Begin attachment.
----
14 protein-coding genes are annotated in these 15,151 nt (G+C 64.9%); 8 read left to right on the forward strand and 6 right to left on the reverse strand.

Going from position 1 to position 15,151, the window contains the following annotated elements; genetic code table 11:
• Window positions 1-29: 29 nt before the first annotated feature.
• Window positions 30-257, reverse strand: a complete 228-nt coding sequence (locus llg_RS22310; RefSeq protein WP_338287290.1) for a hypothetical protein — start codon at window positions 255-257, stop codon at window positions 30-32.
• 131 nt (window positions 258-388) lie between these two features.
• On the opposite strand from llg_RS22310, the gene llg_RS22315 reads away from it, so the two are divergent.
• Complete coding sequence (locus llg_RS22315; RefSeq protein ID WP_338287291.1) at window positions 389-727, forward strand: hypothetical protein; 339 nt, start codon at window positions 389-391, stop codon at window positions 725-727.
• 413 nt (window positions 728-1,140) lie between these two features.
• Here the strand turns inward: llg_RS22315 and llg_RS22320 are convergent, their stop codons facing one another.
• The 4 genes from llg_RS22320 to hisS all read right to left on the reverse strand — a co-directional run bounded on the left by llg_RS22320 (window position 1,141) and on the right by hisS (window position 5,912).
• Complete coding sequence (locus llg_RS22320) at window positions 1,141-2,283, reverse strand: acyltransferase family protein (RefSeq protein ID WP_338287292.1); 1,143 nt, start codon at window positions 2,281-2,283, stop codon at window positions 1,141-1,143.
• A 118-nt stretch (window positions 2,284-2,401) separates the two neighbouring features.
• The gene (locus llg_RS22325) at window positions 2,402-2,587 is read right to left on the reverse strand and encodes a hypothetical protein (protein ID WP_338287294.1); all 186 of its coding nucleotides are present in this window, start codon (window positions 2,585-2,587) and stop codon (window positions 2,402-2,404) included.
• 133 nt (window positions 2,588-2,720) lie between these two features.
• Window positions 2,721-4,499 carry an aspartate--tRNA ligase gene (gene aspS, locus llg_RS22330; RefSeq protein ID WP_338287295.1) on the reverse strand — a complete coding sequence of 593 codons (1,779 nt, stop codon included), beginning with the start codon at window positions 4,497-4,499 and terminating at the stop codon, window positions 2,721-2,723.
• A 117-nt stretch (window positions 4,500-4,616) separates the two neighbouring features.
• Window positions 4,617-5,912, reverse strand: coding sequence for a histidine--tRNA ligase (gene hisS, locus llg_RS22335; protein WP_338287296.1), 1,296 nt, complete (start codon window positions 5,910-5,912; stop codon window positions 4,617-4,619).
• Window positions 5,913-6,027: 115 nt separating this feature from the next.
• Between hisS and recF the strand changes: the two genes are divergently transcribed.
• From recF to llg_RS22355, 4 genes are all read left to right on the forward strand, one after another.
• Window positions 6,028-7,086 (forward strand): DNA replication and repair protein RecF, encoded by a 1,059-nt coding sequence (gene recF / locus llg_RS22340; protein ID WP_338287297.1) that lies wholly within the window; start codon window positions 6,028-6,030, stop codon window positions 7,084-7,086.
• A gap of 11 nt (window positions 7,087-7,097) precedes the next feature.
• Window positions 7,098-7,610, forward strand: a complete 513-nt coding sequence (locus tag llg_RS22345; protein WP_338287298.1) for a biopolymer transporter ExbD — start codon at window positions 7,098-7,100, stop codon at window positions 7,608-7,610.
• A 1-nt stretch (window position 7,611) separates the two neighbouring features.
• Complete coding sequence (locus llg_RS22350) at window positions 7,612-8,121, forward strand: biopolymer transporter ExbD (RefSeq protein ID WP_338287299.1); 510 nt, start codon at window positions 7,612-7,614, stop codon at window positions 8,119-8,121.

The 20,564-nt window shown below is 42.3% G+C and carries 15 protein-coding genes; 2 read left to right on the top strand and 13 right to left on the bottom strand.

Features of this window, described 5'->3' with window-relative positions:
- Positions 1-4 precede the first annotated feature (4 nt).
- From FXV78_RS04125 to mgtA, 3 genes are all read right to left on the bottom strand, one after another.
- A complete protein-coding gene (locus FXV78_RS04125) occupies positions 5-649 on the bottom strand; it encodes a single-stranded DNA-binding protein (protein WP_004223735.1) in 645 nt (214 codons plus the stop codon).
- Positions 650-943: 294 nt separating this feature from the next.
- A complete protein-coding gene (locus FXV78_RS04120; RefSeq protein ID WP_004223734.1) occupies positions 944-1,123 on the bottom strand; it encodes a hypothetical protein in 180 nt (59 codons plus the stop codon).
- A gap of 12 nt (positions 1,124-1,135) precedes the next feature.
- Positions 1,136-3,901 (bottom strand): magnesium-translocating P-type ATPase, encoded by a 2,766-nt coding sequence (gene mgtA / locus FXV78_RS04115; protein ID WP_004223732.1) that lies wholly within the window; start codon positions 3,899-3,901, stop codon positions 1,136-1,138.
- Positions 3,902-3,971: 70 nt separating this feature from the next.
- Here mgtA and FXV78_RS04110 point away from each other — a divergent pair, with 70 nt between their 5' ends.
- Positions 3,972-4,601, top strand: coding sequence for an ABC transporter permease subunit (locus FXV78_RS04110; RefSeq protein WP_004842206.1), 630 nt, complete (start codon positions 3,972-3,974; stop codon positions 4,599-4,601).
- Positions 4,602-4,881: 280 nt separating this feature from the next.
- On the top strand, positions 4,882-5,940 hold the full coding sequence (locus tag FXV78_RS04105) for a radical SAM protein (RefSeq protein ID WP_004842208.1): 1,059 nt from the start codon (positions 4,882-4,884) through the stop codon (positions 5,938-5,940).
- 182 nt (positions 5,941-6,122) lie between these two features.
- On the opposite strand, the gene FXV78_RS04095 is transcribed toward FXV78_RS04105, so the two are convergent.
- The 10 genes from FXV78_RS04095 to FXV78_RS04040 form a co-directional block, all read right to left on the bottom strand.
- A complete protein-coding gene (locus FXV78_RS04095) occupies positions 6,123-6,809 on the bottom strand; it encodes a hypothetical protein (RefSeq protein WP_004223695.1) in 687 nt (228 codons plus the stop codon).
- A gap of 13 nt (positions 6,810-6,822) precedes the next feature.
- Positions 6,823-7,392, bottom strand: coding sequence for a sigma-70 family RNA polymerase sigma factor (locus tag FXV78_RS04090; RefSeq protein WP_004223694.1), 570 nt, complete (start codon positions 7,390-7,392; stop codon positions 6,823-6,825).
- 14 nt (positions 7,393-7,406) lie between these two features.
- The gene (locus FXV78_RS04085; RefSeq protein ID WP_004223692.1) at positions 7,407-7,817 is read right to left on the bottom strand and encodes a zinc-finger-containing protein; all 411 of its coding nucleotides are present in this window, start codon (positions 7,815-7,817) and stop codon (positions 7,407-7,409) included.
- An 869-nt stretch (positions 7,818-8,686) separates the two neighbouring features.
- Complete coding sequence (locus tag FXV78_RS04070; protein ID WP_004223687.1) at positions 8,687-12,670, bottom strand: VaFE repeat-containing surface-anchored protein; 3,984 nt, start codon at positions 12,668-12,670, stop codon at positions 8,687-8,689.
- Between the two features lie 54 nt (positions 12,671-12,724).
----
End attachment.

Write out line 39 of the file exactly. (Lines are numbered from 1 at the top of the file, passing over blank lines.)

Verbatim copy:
- On the top strand, positions 4,882-5,940 hold the full coding sequence (locus tag FXV78_RS04105) for a radical SAM protein (RefSeq protein ID WP_004842208.1): 1,059 nt from the start codon (positions 4,882-4,884) through the stop codon (positions 5,938-5,940).